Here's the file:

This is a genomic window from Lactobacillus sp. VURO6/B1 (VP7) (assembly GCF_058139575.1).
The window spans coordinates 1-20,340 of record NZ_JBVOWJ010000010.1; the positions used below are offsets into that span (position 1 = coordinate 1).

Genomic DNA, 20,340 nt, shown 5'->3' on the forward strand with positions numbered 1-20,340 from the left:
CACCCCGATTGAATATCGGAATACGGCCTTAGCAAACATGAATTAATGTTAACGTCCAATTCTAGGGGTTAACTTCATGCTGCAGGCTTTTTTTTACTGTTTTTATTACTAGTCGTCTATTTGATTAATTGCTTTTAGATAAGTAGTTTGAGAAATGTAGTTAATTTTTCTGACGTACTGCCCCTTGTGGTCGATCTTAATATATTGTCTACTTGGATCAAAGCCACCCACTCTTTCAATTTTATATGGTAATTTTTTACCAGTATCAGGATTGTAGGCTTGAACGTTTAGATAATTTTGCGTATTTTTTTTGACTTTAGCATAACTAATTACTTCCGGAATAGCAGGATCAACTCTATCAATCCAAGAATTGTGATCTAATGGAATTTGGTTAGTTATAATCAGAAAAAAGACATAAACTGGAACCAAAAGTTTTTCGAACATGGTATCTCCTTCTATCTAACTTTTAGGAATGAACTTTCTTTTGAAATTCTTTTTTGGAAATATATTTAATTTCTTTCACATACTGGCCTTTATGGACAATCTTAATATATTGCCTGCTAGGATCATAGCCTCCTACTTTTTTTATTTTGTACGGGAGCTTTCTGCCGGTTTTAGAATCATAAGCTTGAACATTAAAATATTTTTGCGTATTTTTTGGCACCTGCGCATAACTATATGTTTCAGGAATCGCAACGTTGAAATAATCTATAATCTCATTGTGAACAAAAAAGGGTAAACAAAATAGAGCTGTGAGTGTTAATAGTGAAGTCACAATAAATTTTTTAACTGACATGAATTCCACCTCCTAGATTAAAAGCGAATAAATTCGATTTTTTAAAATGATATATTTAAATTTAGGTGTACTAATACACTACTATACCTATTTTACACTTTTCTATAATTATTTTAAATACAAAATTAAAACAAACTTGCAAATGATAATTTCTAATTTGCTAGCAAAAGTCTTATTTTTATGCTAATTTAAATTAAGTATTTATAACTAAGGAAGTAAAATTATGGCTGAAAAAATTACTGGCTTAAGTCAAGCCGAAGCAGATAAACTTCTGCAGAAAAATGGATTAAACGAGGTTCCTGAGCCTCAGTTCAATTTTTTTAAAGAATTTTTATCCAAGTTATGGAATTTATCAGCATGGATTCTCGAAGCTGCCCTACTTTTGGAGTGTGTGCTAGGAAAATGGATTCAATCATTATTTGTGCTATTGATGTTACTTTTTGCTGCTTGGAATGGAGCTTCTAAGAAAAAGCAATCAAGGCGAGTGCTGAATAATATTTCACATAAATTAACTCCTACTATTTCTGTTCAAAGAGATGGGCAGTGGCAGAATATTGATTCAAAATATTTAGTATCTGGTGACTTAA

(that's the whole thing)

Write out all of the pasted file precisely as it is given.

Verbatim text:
This is a genomic window from Lactobacillus sp. VURO6/B1 (VP7) (assembly GCF_058139575.1).
The window spans coordinates 1-20,340 of record NZ_JBVOWJ010000010.1; the positions used below are offsets into that span (position 1 = coordinate 1).

Genomic DNA, 20,340 nt, shown 5'->3' on the forward strand with positions numbered 1-20,340 from the left:
CACCCCGATTGAATATCGGAATACGGCCTTAGCAAACATGAATTAATGTTAACGTCCAATTCTAGGGGTTAACTTCATGCTGCAGGCTTTTTTTTACTGTTTTTATTACTAGTCGTCTATTTGATTAATTGCTTTTAGATAAGTAGTTTGAGAAATGTAGTTAATTTTTCTGACGTACTGCCCCTTGTGGTCGATCTTAATATATTGTCTACTTGGATCAAAGCCACCCACTCTTTCAATTTTATATGGTAATTTTTTACCAGTATCAGGATTGTAGGCTTGAACGTTTAGATAATTTTGCGTATTTTTTTTGACTTTAGCATAACTAATTACTTCCGGAATAGCAGGATCAACTCTATCAATCCAAGAATTGTGATCTAATGGAATTTGGTTAGTTATAATCAGAAAAAAGACATAAACTGGAACCAAAAGTTTTTCGAACATGGTATCTCCTTCTATCTAACTTTTAGGAATGAACTTTCTTTTGAAATTCTTTTTTGGAAATATATTTAATTTCTTTCACATACTGGCCTTTATGGACAATCTTAATATATTGCCTGCTAGGATCATAGCCTCCTACTTTTTTTATTTTGTACGGGAGCTTTCTGCCGGTTTTAGAATCATAAGCTTGAACATTAAAATATTTTTGCGTATTTTTTGGCACCTGCGCATAACTATATGTTTCAGGAATCGCAACGTTGAAATAATCTATAATCTCATTGTGAACAAAAAAGGGTAAACAAAATAGAGCTGTGAGTGTTAATAGTGAAGTCACAATAAATTTTTTAACTGACATGAATTCCACCTCCTAGATTAAAAGCGAATAAATTCGATTTTTTAAAATGATATATTTAAATTTAGGTGTACTAATACACTACTATACCTATTTTACACTTTTCTATAATTATTTTAAATACAAAATTAAAACAAACTTGCAAATGATAATTTCTAATTTGCTAGCAAAAGTCTTATTTTTATGCTAATTTAAATTAAGTATTTATAACTAAGGAAGTAAAATTATGGCTGAAAAAATTACTGGCTTAAGTCAAGCCGAAGCAGATAAACTTCTGCAGAAAAATGGATTAAACGAGGTTCCTGAGCCTCAGTTCAATTTTTTTAAAGAATTTTTATCCAAGTTATGGAATTTATCAGCATGGATTCTCGAAGCTGCCCTACTTTTGGAGTGTGTGCTAGGAAAATGGATTCAATCATTATTTGTGCTATTGATGTTACTTTTTGCTGCTTGGAATGGAGCTTCTAAGAAAAAGCAATCAAGGCGAGTGCTGAATAATATTTCACATAAATTAACTCCTACTATTTCTGTTCAAAGAGATGGGCAGTGGCAGAATATTGATTCAAAATATTTAGTATCTGGTGACTTAA